6. Gloria: In Her Own Words (2011)

Rotten Tomatoes rating: 100%

Peter W. Kunhardt’s 2011 HBO documentary tells the story of women’s liberation pioneer Gloria Steinem through a series of interviews and archival footage. Following the personal and professional struggles of the compelling activist and journalist the film also finds time to celebrate other female revolutionaries such as civil rights advocate Flo Kennedy and notable feminist writer and activist Betty Friedan.

5. Free Angela and All Political Prisoners (2013)

Rotten Tomatoes rating: 93%

Providing a punchy tribute to civil rights legend Angela Davis, Lynch’s follow up to Chisholm ‘72: Unbought and Unbossed explores the life of the icon from her early student years to her highly publicized arrest and provides a remarkably intimate portrait of a true American revolutionary.

4. Maya Lin: A Strong Clear Vision (1995)

Rotten Tomatoes rating: 86%

Freida Lee Mock’s Oscar winning film about one of the most accomplished and monumental architecture in America (at only the beginning of her life and her career, she’s done a lot more since) offers a gripping watch. Highlighting conservative opposition to the Asian American architect when she was chosen to design the Vietnam Veterans Memorial in Washington DC, the film celebrates Lin’s drive and devotion to her craft and her graceful resistance against bigotry.

3. Seeing Allred (2018)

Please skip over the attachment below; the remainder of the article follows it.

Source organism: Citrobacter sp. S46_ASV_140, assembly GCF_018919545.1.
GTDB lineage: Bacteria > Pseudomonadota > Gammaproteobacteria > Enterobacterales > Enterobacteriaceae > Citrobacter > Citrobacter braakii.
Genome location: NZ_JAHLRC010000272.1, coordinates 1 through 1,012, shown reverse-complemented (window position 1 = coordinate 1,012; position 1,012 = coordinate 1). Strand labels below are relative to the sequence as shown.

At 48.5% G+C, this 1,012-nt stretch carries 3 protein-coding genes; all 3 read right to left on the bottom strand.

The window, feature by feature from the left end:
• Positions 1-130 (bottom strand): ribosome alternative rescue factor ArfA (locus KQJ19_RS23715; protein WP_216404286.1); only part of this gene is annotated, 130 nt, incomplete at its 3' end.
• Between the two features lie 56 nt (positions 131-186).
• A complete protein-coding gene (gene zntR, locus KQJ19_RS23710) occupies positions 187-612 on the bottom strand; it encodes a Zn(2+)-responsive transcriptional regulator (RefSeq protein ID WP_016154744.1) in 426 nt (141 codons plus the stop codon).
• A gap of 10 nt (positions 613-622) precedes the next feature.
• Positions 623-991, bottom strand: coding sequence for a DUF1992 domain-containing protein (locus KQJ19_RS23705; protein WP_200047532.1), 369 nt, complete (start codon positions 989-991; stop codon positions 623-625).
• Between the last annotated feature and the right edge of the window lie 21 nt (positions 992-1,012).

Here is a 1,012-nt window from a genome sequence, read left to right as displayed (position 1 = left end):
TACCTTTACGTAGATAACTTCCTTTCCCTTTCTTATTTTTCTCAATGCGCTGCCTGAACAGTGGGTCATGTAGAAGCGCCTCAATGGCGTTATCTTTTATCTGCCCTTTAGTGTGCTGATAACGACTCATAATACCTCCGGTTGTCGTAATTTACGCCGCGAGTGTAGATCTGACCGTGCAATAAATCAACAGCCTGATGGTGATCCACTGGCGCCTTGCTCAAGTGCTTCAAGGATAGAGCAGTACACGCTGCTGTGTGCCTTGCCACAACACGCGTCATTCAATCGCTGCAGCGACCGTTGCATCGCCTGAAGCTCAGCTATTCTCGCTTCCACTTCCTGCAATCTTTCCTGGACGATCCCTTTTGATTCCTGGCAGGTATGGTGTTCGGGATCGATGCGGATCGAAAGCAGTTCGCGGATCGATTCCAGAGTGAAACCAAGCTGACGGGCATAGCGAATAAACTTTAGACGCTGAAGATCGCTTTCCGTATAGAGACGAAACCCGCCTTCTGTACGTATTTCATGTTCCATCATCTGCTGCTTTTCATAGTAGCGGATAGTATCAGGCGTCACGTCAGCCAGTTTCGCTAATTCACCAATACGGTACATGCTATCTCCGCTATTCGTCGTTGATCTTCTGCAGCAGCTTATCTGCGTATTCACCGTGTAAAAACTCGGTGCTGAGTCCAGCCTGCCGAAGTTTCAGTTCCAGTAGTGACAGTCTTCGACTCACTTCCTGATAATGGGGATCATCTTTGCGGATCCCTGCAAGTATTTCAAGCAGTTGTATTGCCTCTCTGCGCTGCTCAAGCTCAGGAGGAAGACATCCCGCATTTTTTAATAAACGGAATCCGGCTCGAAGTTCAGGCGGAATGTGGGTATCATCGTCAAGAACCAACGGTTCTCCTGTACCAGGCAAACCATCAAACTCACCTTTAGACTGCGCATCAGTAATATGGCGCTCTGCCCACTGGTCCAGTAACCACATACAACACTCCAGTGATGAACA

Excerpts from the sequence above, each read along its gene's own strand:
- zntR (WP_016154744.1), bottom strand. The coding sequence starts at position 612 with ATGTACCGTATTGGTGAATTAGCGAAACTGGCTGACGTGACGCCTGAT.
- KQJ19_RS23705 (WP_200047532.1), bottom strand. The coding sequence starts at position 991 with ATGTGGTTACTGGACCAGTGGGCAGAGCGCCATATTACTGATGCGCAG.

Rotten Tomatoes rating: 100%

The Netflix Originals documentary follows lifelong feminist and civil rights attorney Gloria Allred and her groundbreaking career. Charting her journey from inner city school teacher to being the highest profile women’s rights attorney in America Sophie Sartain (Mimi and Dona) and Roberta Grossman’s (Above and Beyond) documentary is a portrait of a steadfast woman and also a harsh condemnation of the failures of the justice system.

2. What Happened, Miss Simone? (2015)

Rotten Tomatoes rating: 87%

Netflix’s first commissioned documentary is still one of the best on the streaming service with Liz Garbus (The Fourth Estate) imbuing the portrait of the groundbreaking singer with a sharp attention to detail offering pivotal insights into the artists life and career. Following the high priestess of soul through the various challenges and successes of her music to her choosing to risk it all to participate in the civil rights movement of the 60’s the film is powerful and passionate.

1. Maya Angelou: And Still I Rise (2016)

Rotten Tomatoes rating: 95%

Packing an extraordinary life into a two hour movie with remarkable panache, Bob Hercules (A Good Man) and Rita Coburn Whack (American Masters) offer a comprehensive celebration of the cherished poet and activist. Significant and captivating the documentary captures the singular and dazzling spirit of the icon and emphasises her incredible power.

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Amy Roberts is a freelance writer who occasionally moonlights as a hapless punk musician. She’s written about pop culture for websites like Bustle, i-D, and The Mary Sue, and is the co-creator of Clarissa Explains F*ck All. She likes watching horror movies with her cat and eating too much sugar.

amy@filmdaily.co